Zscaler Cloud Platform

Wait a Minute! There's More Than One Type of (Security) Sandbox?

A digital exclamation mark

Not every day can be a beach day. Instead of driving hours to build sandcastles, why not bring the beach to you? In a very literal sense, sandboxes are isolated structures with sand that emulate the beach – minus the water and waves. 

Similarly, in the digital world, a sandbox is an isolated environment that emulates real operating systems and functionality, creating a controlled environment to test software and detonate unknown or suspicious files and code without harming the network or other local appliances.

Hybrid workforce and the rise of BYOD increases the criticality of sandboxing as a protection layer for enterprises. As your attack surface expands beyond the perimeter, you need depth in your defenses to stop the sand – in this case, malware – from spilling over into your network. Yet, security and IT teams are steadfast in their vendor-provided sandboxes or endpoint “sandboxing” for complete protection instead of a layered approach with a network sandbox. We’re about to bust this myth.

 

What is an example of a vendor-provided sandbox?

Whether you’re scouring the internet for research nuggets to have in your report or casually browsing the internet on your own time, security has been instrumentally built into your experience. Google Safe Browsing protects users and devices using Chrome and Gmail. Working in real-time, users are notified when a website or file is considered dangerous to prevent phishing and malware. Another example is VirusTotal, a site users who are already in the possession of a potentially nefarious file or URL can use to manually analyze and detect malicious activities. 

Google and VirusTotal automatically share threat intelligence to the security community and antivirus scanners to protect users and their internet experience. Detecting known threats becomes a walk in the park because they’re blocked instantly. Unfortunately, detecting and stopping unknown threats may need a little more help. 

 

Why you need a cloud-gen sandbox at the network level

Threat actors are actively developing malware that can bury itself deep in the sand, obfuscating known mitigation techniques and delivering malicious payloads in encrypted traffic. Preventing unknown and zero-day threats is not only a priority, it’s required. 

Modern enterprises need modern sandboxing. Zscaler Cloud Sandbox sits inline between the user and the network to deliver protection across web and file transfer protocols, including SSL/TLS. Advanced AI and ML models drive the malware prevention engine, automatically quarantining and analyzing unknown or suspicious files while providing instant verdicts for benign files. As a true zero trust sandbox, Zscaler Cloud Sandbox quickly adapts to policy changes and further minimizes attack surfaces by blocking threats across all users once they’ve been identified. This is unlike other network sandboxes that rely on a passthrough architecture that allow files to reach the user before providing protection.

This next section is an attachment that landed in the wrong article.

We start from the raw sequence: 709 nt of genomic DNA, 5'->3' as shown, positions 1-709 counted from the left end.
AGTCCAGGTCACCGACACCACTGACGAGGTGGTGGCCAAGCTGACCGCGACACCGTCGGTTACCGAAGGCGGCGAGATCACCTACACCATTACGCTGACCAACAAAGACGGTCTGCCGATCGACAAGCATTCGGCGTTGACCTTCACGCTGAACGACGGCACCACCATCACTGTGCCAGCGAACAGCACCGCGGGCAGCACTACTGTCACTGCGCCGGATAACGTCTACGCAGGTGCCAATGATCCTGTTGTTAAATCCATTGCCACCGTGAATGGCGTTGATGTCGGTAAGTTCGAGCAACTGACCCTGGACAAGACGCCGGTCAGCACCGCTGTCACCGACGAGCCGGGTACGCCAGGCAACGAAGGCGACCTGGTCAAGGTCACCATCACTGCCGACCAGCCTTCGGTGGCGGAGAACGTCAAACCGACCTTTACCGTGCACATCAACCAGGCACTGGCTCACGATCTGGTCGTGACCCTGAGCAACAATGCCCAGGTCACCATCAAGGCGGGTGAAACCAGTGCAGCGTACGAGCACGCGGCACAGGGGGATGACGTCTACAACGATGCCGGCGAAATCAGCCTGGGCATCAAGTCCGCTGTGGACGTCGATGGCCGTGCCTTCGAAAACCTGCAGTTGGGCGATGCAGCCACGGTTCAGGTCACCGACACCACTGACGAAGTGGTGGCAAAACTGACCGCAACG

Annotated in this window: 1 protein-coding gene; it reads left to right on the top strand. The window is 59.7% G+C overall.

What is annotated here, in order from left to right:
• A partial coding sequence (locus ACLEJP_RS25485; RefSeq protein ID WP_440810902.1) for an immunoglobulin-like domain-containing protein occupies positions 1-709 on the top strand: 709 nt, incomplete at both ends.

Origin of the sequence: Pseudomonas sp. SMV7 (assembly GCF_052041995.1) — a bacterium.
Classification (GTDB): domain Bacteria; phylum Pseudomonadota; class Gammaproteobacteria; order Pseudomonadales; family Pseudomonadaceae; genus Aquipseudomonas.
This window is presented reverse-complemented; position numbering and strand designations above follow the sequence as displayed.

Better together: Zero-day detection and remediation with EDR and cloud-gen sandbox 

Endpoint detection and response (EDR) solutions sit at the endpoint to continuously monitor code behavior of a device and protect against threats while accelerating investigations and enabling decisive remediation. Threat actors expect to go head-to-head with an EDR solution as they attempt to obtain access to a network through compromising users or devices. 

By using zero-day malware and targeting multiple users and devices at a time, agentless or unmanaged devices with access to corporate resources are at risk of compromise. Without the ability to sandbox and quarantine every file in real-time on every device for all users, well-designed, never-before-detected malware can lead to a breach.

To combat this, EDRs like CrowdStrike offer sandboxing functions when an end user or device comes across a file their AI or algorithm deems suspicious. Combined with a cloud-gen sandbox at the network level, security and IT teams can leverage the Swiss Cheese Model to significantly reduce their risk posture. Now with tighter closed-loop integrations through CrowdStrike, newly detected threats or suspicious activity found within CrowdStrike Falcon Insight XDR will trigger workflows to change user group membership and apply adaptive access control policies through Zscaler. Network telemetry from Zscaler provides rich, continuous context for investigations. Instead of competing with one another, the bidirectional threat intelligence enables network and endpoint sandboxes to complement each other.

When Zscaler Cloud Sandbox’s AI-driven quarantine returns a malicious verdict the file is blocked across the network and shared with the EDR so it can block across all endpoints. Together, CrowdStrike and Zscaler provide early detection and visibility into potential exploits, enabling them to act faster, with more context and efficacy.

Today’s adversaries are throwing themselves a party. Enterprises relying on traditional security measures or a single layer of protection are finding that modern malware development cycles are agile and polymorphic. Simply put, without defense in depth that includes a network, cloud-gen sandbox with AI-driven quarantine on top of an EDR and vendor sandboxing, your overall risk posture remains high. Find out more by joining our live webinar with CrowdStrike on November 2nd at 10 a.m. PT / 1 p.m. ET, “Private Property, No Trespassing: Stop Threats from Gaining Access”.

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